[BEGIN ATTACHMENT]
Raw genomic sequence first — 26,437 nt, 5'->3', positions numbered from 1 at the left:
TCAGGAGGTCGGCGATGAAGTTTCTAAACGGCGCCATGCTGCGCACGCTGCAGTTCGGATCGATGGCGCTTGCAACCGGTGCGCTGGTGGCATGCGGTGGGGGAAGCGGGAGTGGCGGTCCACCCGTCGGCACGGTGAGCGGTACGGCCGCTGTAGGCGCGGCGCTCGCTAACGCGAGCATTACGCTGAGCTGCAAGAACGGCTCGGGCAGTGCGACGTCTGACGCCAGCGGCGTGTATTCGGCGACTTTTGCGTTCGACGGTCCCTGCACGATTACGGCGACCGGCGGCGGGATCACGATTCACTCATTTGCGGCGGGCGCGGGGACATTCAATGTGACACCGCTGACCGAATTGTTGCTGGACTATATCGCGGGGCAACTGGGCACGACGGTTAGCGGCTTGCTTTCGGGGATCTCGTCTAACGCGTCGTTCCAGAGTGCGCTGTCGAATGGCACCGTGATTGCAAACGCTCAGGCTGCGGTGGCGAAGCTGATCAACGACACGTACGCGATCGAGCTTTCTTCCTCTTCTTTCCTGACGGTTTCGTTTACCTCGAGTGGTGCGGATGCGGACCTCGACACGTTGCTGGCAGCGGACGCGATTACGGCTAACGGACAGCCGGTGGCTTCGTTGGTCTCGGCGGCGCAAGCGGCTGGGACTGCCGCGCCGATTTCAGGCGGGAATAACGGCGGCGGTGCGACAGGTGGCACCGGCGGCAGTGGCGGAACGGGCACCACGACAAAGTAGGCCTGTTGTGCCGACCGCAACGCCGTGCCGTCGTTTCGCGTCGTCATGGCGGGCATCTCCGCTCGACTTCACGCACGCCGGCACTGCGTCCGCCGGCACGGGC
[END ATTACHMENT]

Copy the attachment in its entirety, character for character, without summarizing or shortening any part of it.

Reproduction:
Raw genomic sequence first — 26,437 nt, 5'->3', positions numbered from 1 at the left:
TCAGGAGGTCGGCGATGAAGTTTCTAAACGGCGCCATGCTGCGCACGCTGCAGTTCGGATCGATGGCGCTTGCAACCGGTGCGCTGGTGGCATGCGGTGGGGGAAGCGGGAGTGGCGGTCCACCCGTCGGCACGGTGAGCGGTACGGCCGCTGTAGGCGCGGCGCTCGCTAACGCGAGCATTACGCTGAGCTGCAAGAACGGCTCGGGCAGTGCGACGTCTGACGCCAGCGGCGTGTATTCGGCGACTTTTGCGTTCGACGGTCCCTGCACGATTACGGCGACCGGCGGCGGGATCACGATTCACTCATTTGCGGCGGGCGCGGGGACATTCAATGTGACACCGCTGACCGAATTGTTGCTGGACTATATCGCGGGGCAACTGGGCACGACGGTTAGCGGCTTGCTTTCGGGGATCTCGTCTAACGCGTCGTTCCAGAGTGCGCTGTCGAATGGCACCGTGATTGCAAACGCTCAGGCTGCGGTGGCGAAGCTGATCAACGACACGTACGCGATCGAGCTTTCTTCCTCTTCTTTCCTGACGGTTTCGTTTACCTCGAGTGGTGCGGATGCGGACCTCGACACGTTGCTGGCAGCGGACGCGATTACGGCTAACGGACAGCCGGTGGCTTCGTTGGTCTCGGCGGCGCAAGCGGCTGGGACTGCCGCGCCGATTTCAGGCGGGAATAACGGCGGCGGTGCGACAGGTGGCACCGGCGGCAGTGGCGGAACGGGCACCACGACAAAGTAGGCCTGTTGTGCCGACCGCAACGCCGTGCCGTCGTTTCGCGTCGTCATGGCGGGCATCTCCGCTCGACTTCACGCACGCCGGCACTGCGTCCGCCGGCACGGGC